Contemporary art always had an essential role to play within our societies. From early futurism to expressionism, performance art and other modern movements in between – many of them served to raise awareness or influence changes within communities in one way or another. All these movements aimed at different social aspects that made sense at the time. The same goes for David Hammons, an artist who tried to tackle problems he saw every day in Los Angeles and New York, issues usually connected to racial discrimination and prejudices towards black people. Much of his work makes allusions to, and shares concerns with minimalism and post-minimal art, but with added Duchampian references to the place of Black people in American culture.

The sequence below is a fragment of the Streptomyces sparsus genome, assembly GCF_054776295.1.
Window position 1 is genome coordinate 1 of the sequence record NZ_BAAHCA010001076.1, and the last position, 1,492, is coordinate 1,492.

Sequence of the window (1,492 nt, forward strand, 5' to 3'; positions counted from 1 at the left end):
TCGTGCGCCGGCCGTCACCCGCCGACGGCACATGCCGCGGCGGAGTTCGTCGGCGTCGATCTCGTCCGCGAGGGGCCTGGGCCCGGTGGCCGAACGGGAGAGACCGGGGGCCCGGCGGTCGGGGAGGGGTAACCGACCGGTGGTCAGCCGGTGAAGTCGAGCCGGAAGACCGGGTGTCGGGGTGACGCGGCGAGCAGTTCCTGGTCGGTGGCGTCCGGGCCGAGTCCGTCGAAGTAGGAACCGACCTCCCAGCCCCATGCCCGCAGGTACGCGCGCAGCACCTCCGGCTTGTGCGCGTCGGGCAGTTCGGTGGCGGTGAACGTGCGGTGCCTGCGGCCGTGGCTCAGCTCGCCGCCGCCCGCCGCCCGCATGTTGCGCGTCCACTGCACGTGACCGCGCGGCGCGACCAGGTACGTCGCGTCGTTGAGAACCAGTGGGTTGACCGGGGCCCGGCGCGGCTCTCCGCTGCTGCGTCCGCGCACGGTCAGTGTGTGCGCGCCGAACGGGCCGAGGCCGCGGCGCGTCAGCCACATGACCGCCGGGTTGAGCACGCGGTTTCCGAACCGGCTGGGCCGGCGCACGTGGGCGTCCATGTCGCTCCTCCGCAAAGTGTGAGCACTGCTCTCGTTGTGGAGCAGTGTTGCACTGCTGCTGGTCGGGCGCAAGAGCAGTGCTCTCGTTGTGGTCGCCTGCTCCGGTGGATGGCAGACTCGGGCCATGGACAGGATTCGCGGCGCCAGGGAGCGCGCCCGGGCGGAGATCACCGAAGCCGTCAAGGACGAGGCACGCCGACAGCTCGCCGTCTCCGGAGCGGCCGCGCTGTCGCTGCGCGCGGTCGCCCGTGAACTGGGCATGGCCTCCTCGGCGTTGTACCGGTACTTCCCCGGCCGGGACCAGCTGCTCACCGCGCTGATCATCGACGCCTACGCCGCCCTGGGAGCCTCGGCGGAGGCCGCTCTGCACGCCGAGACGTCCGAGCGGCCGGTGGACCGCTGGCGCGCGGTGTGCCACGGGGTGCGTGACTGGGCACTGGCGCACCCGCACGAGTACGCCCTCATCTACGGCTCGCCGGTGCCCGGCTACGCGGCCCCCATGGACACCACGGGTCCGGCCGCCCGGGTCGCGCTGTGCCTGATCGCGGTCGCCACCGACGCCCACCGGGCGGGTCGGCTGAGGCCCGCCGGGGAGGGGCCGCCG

David Hammons was born in 1943 in Springfield, Illinois. The fact he was born during the World War II had no direct impact on the Hammons family since David’s mother was a single parent and there was no father to go overseas and fight the Germans. However, it should be noted that Hammons was the youngest of ten children and making ends meet must have been challenging for his family. When he was nineteen years of age, Hammons moved to Los Angeles and started attending Chouinard Art Institute – today that school is known as CalArts. He spent two years studying at this university before transferring to the Otis Art Institute in 1968. During the long course of his college days, Hammons learned a lot about different artistic ways of creation and was heavily inspired by works of Bruce Nauman, John Baldessari and Chris Burden. All of these artists are known for their alternative approaches and artistic expressions, so naturally young Hammons wanted to force himself towards thinking outside the box as well. During these young days of his life, he was also influenced by music. In fact, Hammons was a part of a pioneering group of African-American jazz musicians in Los Angeles. All of these aforementioned facts helped him in establishing a strong basis for his future art. He also got aware of the greatest enemy he as an artist will be battling for years to come – all the cultural stereotypes and racial issues that were plaguing the United States at the time.